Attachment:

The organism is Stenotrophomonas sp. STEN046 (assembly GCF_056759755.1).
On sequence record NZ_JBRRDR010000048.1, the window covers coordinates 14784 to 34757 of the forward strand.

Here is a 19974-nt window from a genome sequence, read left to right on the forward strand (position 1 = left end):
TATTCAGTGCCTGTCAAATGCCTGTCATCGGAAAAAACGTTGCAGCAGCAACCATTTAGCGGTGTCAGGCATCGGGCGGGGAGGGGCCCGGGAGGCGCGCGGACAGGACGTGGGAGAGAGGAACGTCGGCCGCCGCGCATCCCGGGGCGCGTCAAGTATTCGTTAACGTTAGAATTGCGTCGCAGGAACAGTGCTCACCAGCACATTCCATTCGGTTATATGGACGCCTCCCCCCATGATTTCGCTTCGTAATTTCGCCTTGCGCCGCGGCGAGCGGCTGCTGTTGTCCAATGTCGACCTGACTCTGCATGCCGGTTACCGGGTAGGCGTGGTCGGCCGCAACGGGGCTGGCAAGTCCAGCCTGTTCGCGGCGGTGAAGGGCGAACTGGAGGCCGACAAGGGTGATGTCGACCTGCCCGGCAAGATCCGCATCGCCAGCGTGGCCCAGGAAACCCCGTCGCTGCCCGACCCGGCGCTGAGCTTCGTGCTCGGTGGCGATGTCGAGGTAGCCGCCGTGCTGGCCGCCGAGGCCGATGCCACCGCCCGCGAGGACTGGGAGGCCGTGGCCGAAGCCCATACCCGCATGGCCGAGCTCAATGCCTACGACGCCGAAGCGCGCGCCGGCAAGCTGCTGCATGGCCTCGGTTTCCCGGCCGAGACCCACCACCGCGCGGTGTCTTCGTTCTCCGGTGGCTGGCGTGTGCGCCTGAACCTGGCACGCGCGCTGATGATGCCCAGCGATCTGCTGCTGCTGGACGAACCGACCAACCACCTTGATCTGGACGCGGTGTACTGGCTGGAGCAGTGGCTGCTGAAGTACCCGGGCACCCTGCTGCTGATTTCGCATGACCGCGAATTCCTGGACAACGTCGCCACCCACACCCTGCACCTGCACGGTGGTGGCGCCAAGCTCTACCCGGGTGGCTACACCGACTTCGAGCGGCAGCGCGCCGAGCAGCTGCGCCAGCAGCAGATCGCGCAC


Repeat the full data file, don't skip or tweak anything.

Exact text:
The organism is Stenotrophomonas sp. STEN046 (assembly GCF_056759755.1).
On sequence record NZ_JBRRDR010000048.1, the window covers coordinates 14784 to 34757 of the forward strand.

Here is a 19974-nt window from a genome sequence, read left to right on the forward strand (position 1 = left end):
TATTCAGTGCCTGTCAAATGCCTGTCATCGGAAAAAACGTTGCAGCAGCAACCATTTAGCGGTGTCAGGCATCGGGCGGGGAGGGGCCCGGGAGGCGCGCGGACAGGACGTGGGAGAGAGGAACGTCGGCCGCCGCGCATCCCGGGGCGCGTCAAGTATTCGTTAACGTTAGAATTGCGTCGCAGGAACAGTGCTCACCAGCACATTCCATTCGGTTATATGGACGCCTCCCCCCATGATTTCGCTTCGTAATTTCGCCTTGCGCCGCGGCGAGCGGCTGCTGTTGTCCAATGTCGACCTGACTCTGCATGCCGGTTACCGGGTAGGCGTGGTCGGCCGCAACGGGGCTGGCAAGTCCAGCCTGTTCGCGGCGGTGAAGGGCGAACTGGAGGCCGACAAGGGTGATGTCGACCTGCCCGGCAAGATCCGCATCGCCAGCGTGGCCCAGGAAACCCCGTCGCTGCCCGACCCGGCGCTGAGCTTCGTGCTCGGTGGCGATGTCGAGGTAGCCGCCGTGCTGGCCGCCGAGGCCGATGCCACCGCCCGCGAGGACTGGGAGGCCGTGGCCGAAGCCCATACCCGCATGGCCGAGCTCAATGCCTACGACGCCGAAGCGCGCGCCGGCAAGCTGCTGCATGGCCTCGGTTTCCCGGCCGAGACCCACCACCGCGCGGTGTCTTCGTTCTCCGGTGGCTGGCGTGTGCGCCTGAACCTGGCACGCGCGCTGATGATGCCCAGCGATCTGCTGCTGCTGGACGAACCGACCAACCACCTTGATCTGGACGCGGTGTACTGGCTGGAGCAGTGGCTGCTGAAGTACCCGGGCACCCTGCTGCTGATTTCGCATGACCGCGAATTCCTGGACAACGTCGCCACCCACACCCTGCACCTGCACGGTGGTGGCGCCAAGCTCTACCCGGGTGGCTACACCGACTTCGAGCGGCAGCGCGCCGAGCAGCTGCGCCAGCAGCAGATCGCGCAC